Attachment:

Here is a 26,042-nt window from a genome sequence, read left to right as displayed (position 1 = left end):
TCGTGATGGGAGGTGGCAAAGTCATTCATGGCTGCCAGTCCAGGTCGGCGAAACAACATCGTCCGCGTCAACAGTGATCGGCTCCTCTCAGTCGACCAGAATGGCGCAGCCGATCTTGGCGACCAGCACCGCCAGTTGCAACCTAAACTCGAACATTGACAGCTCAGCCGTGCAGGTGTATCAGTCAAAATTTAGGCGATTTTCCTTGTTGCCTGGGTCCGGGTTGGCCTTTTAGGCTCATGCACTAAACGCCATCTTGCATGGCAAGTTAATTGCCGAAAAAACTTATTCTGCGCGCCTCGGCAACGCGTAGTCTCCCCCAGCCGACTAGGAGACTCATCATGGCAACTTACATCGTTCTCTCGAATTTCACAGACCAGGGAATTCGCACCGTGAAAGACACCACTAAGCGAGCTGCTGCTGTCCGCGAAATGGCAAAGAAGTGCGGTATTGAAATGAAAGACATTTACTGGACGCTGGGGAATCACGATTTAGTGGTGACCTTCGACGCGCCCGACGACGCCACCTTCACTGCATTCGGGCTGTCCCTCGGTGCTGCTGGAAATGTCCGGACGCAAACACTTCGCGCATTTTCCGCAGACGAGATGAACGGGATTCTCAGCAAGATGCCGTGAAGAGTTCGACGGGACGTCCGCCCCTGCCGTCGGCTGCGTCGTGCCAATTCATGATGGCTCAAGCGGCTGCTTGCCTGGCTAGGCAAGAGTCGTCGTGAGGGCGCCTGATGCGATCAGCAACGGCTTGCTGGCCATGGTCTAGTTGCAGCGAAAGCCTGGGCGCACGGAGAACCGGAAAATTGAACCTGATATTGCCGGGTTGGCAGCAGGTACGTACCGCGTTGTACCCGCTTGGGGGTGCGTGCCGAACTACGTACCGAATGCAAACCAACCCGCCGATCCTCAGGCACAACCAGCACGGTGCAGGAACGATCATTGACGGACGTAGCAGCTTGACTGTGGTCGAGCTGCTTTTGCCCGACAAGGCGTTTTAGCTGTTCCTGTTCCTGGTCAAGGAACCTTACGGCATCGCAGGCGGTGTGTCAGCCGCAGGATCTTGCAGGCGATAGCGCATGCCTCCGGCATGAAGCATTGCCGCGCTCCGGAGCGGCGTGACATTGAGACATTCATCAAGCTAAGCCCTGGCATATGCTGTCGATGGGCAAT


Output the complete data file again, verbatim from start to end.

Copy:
Here is a 26,042-nt window from a genome sequence, read left to right as displayed (position 1 = left end):
TCGTGATGGGAGGTGGCAAAGTCATTCATGGCTGCCAGTCCAGGTCGGCGAAACAACATCGTCCGCGTCAACAGTGATCGGCTCCTCTCAGTCGACCAGAATGGCGCAGCCGATCTTGGCGACCAGCACCGCCAGTTGCAACCTAAACTCGAACATTGACAGCTCAGCCGTGCAGGTGTATCAGTCAAAATTTAGGCGATTTTCCTTGTTGCCTGGGTCCGGGTTGGCCTTTTAGGCTCATGCACTAAACGCCATCTTGCATGGCAAGTTAATTGCCGAAAAAACTTATTCTGCGCGCCTCGGCAACGCGTAGTCTCCCCCAGCCGACTAGGAGACTCATCATGGCAACTTACATCGTTCTCTCGAATTTCACAGACCAGGGAATTCGCACCGTGAAAGACACCACTAAGCGAGCTGCTGCTGTCCGCGAAATGGCAAAGAAGTGCGGTATTGAAATGAAAGACATTTACTGGACGCTGGGGAATCACGATTTAGTGGTGACCTTCGACGCGCCCGACGACGCCACCTTCACTGCATTCGGGCTGTCCCTCGGTGCTGCTGGAAATGTCCGGACGCAAACACTTCGCGCATTTTCCGCAGACGAGATGAACGGGATTCTCAGCAAGATGCCGTGAAGAGTTCGACGGGACGTCCGCCCCTGCCGTCGGCTGCGTCGTGCCAATTCATGATGGCTCAAGCGGCTGCTTGCCTGGCTAGGCAAGAGTCGTCGTGAGGGCGCCTGATGCGATCAGCAACGGCTTGCTGGCCATGGTCTAGTTGCAGCGAAAGCCTGGGCGCACGGAGAACCGGAAAATTGAACCTGATATTGCCGGGTTGGCAGCAGGTACGTACCGCGTTGTACCCGCTTGGGGGTGCGTGCCGAACTACGTACCGAATGCAAACCAACCCGCCGATCCTCAGGCACAACCAGCACGGTGCAGGAACGATCATTGACGGACGTAGCAGCTTGACTGTGGTCGAGCTGCTTTTGCCCGACAAGGCGTTTTAGCTGTTCCTGTTCCTGGTCAAGGAACCTTACGGCATCGCAGGCGGTGTGTCAGCCGCAGGATCTTGCAGGCGATAGCGCATGCCTCCGGCATGAAGCATTGCCGCGCTCCGGAGCGGCGTGACATTGAGACATTCATCAAGCTAAGCCCTGGCATATGCTGTCGATGGGCAAT